Friday, November 14, 2014

Bailing out the capitalists

Development funds from European governments have helped to rescue a Canadian company that pays workers as little as $1 per day to toil on some of Africa's largest palm oil plantations in the impoverished Democratic Republic of Congo (DRC). Government-backed investment funds from Britain, France and Spain, designed to help poor countries develop, stepped in to buy 60 percent of Toronto-listed Feronia Inc for about $35 million in two separate investments in 2012 and 2013. The investments came after shareholders fled the Cayman Islands-registered company as its share price fell about 95 percent.  Feronia was set up by Canadian hedge fund TriNorth Capital Inc and venture capitalist Ravi Sood in 2008 to buy three plantations in the DRC and is now one of the country's largest employers with more than 3,500 workers.

When Feronia and Sood initially promoted the purchase of the three DRC plantations to investors, they sold it as a potentially high-yield deal in a country emerging from five years of civil war, which ended in 2003. Memories of record-high food prices were still fresh in investors' minds and the future initially looked bright for Feronia, a company incorporated in the Cayman Islands to avoid "double taxation" in Canada and the DRC.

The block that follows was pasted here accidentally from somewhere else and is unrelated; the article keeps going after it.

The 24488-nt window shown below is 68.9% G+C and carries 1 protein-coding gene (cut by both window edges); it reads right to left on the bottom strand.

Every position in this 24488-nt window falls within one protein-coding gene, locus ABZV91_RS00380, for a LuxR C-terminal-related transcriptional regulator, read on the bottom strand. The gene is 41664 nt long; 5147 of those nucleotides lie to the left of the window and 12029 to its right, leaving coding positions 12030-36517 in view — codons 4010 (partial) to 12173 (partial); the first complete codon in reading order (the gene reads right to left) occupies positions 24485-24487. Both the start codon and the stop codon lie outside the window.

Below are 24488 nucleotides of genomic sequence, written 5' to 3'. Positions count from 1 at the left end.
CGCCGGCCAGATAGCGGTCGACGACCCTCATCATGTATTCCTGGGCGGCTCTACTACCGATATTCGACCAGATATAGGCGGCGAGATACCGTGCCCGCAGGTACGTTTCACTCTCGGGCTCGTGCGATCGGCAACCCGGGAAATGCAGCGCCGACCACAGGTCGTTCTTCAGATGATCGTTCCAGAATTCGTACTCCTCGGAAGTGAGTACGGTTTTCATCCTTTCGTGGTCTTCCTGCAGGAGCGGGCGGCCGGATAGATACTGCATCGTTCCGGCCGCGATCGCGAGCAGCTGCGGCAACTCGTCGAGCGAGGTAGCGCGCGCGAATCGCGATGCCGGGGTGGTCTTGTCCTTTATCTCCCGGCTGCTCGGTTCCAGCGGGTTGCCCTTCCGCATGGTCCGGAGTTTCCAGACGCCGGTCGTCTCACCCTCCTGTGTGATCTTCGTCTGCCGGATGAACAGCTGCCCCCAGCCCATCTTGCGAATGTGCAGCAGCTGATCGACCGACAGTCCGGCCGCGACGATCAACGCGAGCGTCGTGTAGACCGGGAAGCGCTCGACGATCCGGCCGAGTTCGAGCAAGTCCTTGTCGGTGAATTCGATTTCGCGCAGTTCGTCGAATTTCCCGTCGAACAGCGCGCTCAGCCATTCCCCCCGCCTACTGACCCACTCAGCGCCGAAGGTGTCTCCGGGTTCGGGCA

But rights groups question whether the investment in the DRC is a suitable use of public funds, with the cash propping up a loss-making company shunned by private investors that has done little to help workers, paying them about half the minimum wage. "Workers are living in crumbling homes, in severe disrepair. There is malnutrition in the communities near the plantations," said Jean Francois Mombia, a campaigner with RIAO-RDC, a non-governmental organisation that works with labourers at Feronia's operations.

Devlin Kuyek, a researcher with GRAIN, a Spain-based land rights organisation following the DRC, raised similar concerns. "Feronia has not brought improved working conditions on the plantations or improved living conditions for the local communities, or even decent returns for the people whose money was used for the investment," Kuyek said.

Scrutiny of Feronia follows a wave of foreign investment in African farmland that has raised ethical questions about "land grabs" and led to unrest on some projects. Badly devised investments can harm or displace local people, according to US-based non-profit Landesa that works to secure land rights for the world's poorest farmers, but development agencies have in some cases backed hedge funds with projects considered ethically dubious by some activists.

Activists resent that Feronia's purchase of the plantations, partly with public funds, has not led to improved conditions for workers beyond maintaining their jobs. Most are poorly paid, often earning just more than $1 a day.

Sood, Feronia's CEO, agreed that wages are "too low" but stressed it was challenging to get the company into the black.

Mombia said unions are currently negotiating with the company over wages and benefits. "They are not taking care of the workers ... None of the schools [for the children of employees in the remote area] are functioning," he said.

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